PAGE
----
The Trump administration is not allowed to end Deferred Action for Childhood Arrivals, the federal 9th Circuit Court of Appeals ruled Thursday afternoon.
DACA, which shields undocumented immigrants who were brought into the United States as children from deportation, has been a frequent target of criticism by President Donald Trump. The Trump administration announced its intention to rescind the program last September. The program was created by an executive order issued by former President Barack Obama.
Trump’s attempt to rescind the program was also initially blocked by judges from lower courts in Washington D.C. and New York. A Texas judge declined to halt the program but acknowledged DACA would likely be declared illegal eventually.
After the lower courts blocked the Trump administration’s initial efforts to end the program, the administration requested that the Supreme Court weigh in. Now that an appeals court has made a decision, UT law professor Stephen Vladeck told CNN the Supreme Court will likely have the final say in Trump’s ability to terminate DACA.
“Today’s ruling is yet another blow to the Trump administration’s efforts to dismantle DACA, but it may also only be a temporary one,” Vladeck told CNN. “It seems much more likely that the justices will agree to the government’s already-pending request that they settle the matter, perhaps as soon by the end of the current term in June.”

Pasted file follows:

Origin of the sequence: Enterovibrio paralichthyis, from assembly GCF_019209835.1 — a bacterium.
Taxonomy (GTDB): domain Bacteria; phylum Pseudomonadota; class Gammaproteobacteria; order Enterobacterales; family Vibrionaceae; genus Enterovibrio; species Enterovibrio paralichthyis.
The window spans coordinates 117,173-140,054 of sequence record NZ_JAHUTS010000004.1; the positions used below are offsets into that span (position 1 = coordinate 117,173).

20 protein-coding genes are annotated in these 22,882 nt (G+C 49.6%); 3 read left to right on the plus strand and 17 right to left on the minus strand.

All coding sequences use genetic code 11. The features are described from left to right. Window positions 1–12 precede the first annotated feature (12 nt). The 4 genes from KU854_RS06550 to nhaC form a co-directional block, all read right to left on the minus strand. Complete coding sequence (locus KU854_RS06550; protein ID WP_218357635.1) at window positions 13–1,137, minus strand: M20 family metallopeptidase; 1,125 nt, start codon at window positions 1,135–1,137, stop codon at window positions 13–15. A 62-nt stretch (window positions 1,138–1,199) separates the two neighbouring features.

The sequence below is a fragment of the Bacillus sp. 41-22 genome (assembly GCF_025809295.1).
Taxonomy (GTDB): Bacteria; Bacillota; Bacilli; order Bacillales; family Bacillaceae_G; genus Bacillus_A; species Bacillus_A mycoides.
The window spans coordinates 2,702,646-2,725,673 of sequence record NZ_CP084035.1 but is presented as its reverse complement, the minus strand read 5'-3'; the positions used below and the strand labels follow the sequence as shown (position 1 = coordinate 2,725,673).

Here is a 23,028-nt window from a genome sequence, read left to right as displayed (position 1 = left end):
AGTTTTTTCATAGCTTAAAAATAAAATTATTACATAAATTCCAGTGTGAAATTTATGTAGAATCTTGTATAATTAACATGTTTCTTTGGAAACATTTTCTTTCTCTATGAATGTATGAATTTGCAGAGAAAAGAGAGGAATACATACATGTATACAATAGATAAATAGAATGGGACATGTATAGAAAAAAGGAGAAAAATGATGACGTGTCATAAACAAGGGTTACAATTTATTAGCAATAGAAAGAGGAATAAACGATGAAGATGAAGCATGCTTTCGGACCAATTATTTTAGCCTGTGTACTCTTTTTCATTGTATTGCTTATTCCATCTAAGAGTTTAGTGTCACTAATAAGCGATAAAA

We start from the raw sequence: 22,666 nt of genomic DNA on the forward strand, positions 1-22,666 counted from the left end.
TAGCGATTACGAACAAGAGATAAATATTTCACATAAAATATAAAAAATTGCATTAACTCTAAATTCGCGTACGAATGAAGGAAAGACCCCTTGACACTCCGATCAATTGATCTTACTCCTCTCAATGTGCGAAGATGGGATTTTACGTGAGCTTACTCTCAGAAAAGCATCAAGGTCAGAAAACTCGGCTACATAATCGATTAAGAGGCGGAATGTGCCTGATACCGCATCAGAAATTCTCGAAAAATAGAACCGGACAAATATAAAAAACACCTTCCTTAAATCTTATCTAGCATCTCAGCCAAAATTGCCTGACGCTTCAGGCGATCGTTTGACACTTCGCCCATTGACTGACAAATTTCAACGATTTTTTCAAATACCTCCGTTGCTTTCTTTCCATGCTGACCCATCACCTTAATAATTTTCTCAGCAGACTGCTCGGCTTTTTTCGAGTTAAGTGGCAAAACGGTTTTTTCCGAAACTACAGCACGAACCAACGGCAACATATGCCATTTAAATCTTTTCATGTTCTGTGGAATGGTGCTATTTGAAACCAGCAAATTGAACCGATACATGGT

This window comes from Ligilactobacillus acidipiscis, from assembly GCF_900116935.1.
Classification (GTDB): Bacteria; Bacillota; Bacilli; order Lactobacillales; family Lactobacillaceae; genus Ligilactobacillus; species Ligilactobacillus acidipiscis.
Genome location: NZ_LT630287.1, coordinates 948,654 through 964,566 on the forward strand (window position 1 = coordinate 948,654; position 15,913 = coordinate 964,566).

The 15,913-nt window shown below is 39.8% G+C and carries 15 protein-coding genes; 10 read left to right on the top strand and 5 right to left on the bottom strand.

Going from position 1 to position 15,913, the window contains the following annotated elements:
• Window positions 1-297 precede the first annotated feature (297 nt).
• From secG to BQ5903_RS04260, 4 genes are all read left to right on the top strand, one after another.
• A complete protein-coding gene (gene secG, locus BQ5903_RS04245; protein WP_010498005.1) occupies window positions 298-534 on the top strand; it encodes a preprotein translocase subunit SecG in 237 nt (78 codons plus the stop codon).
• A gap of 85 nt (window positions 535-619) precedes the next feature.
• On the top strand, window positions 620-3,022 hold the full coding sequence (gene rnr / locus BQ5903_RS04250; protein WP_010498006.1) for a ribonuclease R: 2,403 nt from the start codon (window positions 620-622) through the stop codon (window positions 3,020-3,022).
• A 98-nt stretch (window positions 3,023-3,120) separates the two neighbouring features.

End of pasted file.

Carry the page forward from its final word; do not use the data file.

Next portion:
Daniela Rojas, a DACA recipient and the youth organizer for Jolt Texas, a Latinx empowerment organization, said the court’s decision was good news, but she wants a permanent solution.
“It’s definitely a great step forward,” said Rojas, a latin american studies senior. “Although I’m very happy that this is still in place, I think that it’s also just temporary and I’d like to see a more permanent solution to this issue. A lot of (DACA recipients) have a lot of uncertainty right now.”
Negotiations to settle government policy concerning DACA recipients have failed to produce new legislation in Congress since Trump took office. More than once, the government has shut down because of a conflict over immigration reform.
Over the summer, Republican lawmakers put forward a deal to grant DACA recipients a pathway to citizenship in exchange for increased funding for border security and potentially a border wall. Like other attempts at reform, the legislation was not put up for a vote.
The Trump administration has not yet commented on the latest ruling.